Amaury Sport Organisation (ASO), the organiser of cycling’s Tour de France and motorsport’s Dakar Rally, has been ordered to honour its exclusive five-year media rights deal in the Middle East and North Africa (MENA) after it tried to sever ties with international pay-TV broadcaster BeIN Sports.
In a ruling handed down on 11th October and made public on Tuesday, France’s Nanterre Commercial Court determined that ASO had unlawfully attempted to terminate its multi-million euro agreement with BeIN, which was signed in 2018 and not due to expire until 2023.
ASO announced plans in April to take the Dakar Rally from South America to Saudi Arabia starting from 2020, prompting a move to break from its exclusive arrangement with BeIN in order to license the rights to a broadcaster in the host country.
BeIN, which is currently banned from operating in Saudi Arabia due to the country’s ongoing trade blockade against Qatar, also alleged that ASO refused to provide it with satellite feeds to events for which BeIN remained the official and exclusive broadcast partner. As a result, BeIN immediately initiated legal action.
The president of the Nanterre Commercial Court ruled that the actions of ASO against BeIN were ‘extremely questionable’ before ordering the company to “continue the performance of the contract in all its stipulations”.
ASO was also handed a €10,000 fine for every day it had refused to give BeIN the necessary satellite feeds, technical and operational information to ensure the broadcaster could transmit its events, which also include the Paris Marathon and cycling’s Paris-Roubaix, Paris-Nice, La Flèche Wallonne, Liège-Bastogne-Liège, Le Critérium du Dauphiné and Paris-Tours.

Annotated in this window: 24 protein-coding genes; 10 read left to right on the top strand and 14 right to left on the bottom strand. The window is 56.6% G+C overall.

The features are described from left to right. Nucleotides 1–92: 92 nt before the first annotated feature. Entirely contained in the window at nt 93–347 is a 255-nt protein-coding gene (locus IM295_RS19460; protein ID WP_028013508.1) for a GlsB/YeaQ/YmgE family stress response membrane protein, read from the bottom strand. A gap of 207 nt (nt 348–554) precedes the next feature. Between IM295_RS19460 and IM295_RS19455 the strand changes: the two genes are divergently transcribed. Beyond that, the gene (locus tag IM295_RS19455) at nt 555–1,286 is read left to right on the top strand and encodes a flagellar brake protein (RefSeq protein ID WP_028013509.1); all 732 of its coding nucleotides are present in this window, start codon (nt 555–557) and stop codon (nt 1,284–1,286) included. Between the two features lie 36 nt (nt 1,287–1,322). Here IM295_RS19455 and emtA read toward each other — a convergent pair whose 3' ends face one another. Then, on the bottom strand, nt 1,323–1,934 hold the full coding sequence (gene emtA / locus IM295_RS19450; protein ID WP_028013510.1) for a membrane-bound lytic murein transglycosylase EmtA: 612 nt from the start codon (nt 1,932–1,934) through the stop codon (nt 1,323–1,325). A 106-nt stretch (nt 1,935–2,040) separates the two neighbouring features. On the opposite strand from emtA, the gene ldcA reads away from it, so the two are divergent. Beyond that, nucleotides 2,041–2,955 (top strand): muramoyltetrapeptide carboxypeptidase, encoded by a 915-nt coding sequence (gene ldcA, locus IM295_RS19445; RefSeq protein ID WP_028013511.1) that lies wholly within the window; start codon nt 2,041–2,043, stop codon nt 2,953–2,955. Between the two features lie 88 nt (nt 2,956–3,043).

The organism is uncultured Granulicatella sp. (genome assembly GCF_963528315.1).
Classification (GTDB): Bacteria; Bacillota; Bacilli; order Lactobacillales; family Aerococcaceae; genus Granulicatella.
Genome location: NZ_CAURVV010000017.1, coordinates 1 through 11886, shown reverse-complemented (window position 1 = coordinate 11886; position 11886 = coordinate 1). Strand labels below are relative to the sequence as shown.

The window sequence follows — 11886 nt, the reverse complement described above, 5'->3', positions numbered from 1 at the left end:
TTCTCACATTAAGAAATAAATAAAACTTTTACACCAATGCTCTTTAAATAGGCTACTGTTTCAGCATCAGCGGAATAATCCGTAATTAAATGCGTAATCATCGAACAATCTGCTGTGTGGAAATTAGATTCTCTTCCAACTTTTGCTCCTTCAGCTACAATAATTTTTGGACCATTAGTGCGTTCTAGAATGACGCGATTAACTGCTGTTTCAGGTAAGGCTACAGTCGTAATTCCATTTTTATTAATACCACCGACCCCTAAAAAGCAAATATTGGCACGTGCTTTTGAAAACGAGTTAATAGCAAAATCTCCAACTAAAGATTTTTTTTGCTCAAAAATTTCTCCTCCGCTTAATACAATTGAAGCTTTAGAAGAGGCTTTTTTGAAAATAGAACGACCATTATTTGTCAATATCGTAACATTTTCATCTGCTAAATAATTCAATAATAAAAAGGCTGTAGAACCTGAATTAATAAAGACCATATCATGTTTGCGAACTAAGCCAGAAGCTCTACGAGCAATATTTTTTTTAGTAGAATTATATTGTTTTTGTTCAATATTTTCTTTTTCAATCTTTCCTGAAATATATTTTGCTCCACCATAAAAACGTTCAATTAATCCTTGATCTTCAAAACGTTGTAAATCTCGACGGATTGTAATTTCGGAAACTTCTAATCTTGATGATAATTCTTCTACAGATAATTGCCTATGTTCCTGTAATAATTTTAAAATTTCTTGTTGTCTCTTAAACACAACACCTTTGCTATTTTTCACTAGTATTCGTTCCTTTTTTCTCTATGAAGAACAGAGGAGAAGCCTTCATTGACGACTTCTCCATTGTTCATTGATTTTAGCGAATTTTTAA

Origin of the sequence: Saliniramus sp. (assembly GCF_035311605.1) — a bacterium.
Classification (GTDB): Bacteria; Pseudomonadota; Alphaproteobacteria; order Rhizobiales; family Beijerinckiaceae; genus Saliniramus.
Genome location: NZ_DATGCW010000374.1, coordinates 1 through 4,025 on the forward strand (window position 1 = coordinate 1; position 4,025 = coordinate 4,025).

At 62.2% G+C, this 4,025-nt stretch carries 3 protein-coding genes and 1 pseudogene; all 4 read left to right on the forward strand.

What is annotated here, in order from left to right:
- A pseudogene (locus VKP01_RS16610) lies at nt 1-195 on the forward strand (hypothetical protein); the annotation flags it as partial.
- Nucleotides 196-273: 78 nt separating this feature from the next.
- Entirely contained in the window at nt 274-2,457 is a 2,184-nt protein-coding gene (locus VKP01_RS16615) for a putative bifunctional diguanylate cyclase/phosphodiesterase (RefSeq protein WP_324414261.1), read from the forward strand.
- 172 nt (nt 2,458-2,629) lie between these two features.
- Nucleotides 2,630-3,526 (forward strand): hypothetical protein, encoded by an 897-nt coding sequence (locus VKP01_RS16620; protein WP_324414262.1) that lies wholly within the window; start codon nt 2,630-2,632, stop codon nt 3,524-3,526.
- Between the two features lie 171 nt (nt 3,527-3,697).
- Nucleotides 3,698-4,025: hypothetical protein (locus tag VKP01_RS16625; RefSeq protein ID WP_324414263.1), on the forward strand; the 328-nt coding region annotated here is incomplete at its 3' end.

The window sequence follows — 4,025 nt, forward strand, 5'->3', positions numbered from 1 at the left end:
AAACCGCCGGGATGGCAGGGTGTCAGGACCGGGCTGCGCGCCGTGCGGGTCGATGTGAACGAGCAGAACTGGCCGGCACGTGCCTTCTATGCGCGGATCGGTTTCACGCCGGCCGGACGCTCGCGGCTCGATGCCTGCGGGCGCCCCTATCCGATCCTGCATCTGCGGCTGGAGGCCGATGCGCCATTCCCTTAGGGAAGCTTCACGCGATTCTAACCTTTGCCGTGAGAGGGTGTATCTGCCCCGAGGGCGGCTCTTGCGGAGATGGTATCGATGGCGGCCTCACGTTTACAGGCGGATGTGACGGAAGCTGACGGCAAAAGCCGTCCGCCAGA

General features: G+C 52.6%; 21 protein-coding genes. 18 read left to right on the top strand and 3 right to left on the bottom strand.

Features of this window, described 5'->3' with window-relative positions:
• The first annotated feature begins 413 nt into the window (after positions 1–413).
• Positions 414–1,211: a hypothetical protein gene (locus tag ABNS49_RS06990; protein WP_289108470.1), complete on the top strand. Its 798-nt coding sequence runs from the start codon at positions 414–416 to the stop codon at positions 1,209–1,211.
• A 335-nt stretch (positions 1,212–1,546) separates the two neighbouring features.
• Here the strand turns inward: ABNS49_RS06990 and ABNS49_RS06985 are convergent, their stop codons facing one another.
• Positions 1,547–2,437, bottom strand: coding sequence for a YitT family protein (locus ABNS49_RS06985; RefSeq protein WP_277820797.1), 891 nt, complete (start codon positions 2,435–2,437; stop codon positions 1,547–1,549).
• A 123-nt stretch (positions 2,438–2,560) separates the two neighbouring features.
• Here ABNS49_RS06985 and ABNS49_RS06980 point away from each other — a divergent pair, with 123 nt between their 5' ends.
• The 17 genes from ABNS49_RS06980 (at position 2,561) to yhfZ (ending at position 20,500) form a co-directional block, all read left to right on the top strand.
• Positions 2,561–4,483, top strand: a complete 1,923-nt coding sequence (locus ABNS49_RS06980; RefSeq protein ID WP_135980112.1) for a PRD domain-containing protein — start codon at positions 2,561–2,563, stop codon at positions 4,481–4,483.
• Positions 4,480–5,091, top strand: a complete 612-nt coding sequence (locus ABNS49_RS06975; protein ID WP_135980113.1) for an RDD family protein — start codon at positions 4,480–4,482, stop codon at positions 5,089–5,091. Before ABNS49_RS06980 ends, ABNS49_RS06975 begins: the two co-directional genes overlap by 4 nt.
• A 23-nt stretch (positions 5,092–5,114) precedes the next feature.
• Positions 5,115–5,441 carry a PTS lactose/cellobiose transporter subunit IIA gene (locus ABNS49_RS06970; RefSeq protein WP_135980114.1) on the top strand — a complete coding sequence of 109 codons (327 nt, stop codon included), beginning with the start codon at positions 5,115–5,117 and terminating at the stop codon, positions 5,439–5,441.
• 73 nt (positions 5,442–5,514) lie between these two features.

BeIN pointed out that ASO had been represented in the case by De Gaulle Fleurance & Associés, the same law firm that recently represented Arabsat in the Tribunal de Grande Instance de Paris, which ruled that the Riyadh-based satellite provider has been distributing feeds from BeoutQ, the Saudi pirate broadcaster which has been stealing premium sports content from BeIN for two years.
Arabsat has long held that it has nothing to do with BeoutQ despite significant evidence to the contrary. Most recently, a report from MarkMonitor commissioned by several leading soccer bodies, including Fifa, Uefa and the Premier League, confirmed ‘without question’ that BeoutQ’s pirate broadcasts were being transmitted by Arabsat.
Commenting on the ASO ruling, Caroline Guenneteau, head of legal of BeIN Sports France, said: “We are pleased that the rule of law has prevailed and that commercial contracts cannot be torn up by undue interference.
“This series of events gives an indication of the Saudi’s new strategy while its BeoutQ transmissions remain down over satellite; namely, to illegally force its way into sports broadcasting through undue political and commercial influence.
“However, this French ruling sends a clear message that the pressuring of commercial partners to illegally break contracts will not be tolerated. BeIN will relentlessly defend its commercial interests using the full force of the law.”